Politics from the Palouse to Puget Sound

Sunday, September 09, 2007

Carbon Offsets, Indulgences, And Other Eco-Scams

Frank Pastore starts by making an obvious, but essential point:

"There are some things you just gotta do yourself. Someone else can’t lose your weight, quit your addiction, parent your kids, or confess your sins.

You have to do it."

Then he gets to the meat of the carbon offset business. It's all a scam.

Last week, in a great article in the Los Angeles Times entitled “Can You Buy a Greener Conscience?,” author Alan Zarembo exposed how the whole voluntary carbon offset scam works by profiling one of the leading companies in the offset business, Native Energy. It’s an exposé on the need for governmental regulation of the budding industry.

Basically, Native Energy is a middleman that buys offsets from places like wind farms and methane farms, for say $2.00 to $4.00 a ton, and then they turn around and sell those offsets to the public at “market price,” which is usually between $9.00 to $15.00 a ton. So far, so good.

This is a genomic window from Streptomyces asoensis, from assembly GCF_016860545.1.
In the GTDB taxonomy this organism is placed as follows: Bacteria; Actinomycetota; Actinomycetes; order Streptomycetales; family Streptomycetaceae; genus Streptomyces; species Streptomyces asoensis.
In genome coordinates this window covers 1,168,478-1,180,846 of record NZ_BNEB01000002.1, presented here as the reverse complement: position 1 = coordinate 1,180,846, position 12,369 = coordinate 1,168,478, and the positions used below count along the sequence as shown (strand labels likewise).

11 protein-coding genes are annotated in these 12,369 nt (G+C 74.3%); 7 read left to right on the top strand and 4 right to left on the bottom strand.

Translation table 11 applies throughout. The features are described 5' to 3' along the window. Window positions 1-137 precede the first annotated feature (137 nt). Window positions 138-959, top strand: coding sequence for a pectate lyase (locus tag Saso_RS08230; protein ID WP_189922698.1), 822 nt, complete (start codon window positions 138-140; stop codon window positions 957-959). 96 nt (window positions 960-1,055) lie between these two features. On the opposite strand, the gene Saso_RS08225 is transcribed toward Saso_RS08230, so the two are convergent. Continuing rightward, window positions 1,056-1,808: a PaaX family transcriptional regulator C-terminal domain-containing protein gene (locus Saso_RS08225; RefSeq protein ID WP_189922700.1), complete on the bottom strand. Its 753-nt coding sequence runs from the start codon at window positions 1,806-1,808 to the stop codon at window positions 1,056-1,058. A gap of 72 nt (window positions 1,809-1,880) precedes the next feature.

The problem is, Native Energy is only buying a small portion of these alternative energy suppliers but they’re declaring a benefit as though they bought the whole thing. They buy a 1 percent piece of the action but claim 100 percent of the benefit.

That’s like buying 1 percent of a race horse and keeping 100 percent of the winnings. Not good.

So, Al Gore isn't simply buying and selling indulgences, he's trading in guilt remediation for hypocrites (like himself) who are more concerned with image than substance.

I've said it before and I'll say it again: I'll take global warming seriously when people like Al Gore take it seriously.

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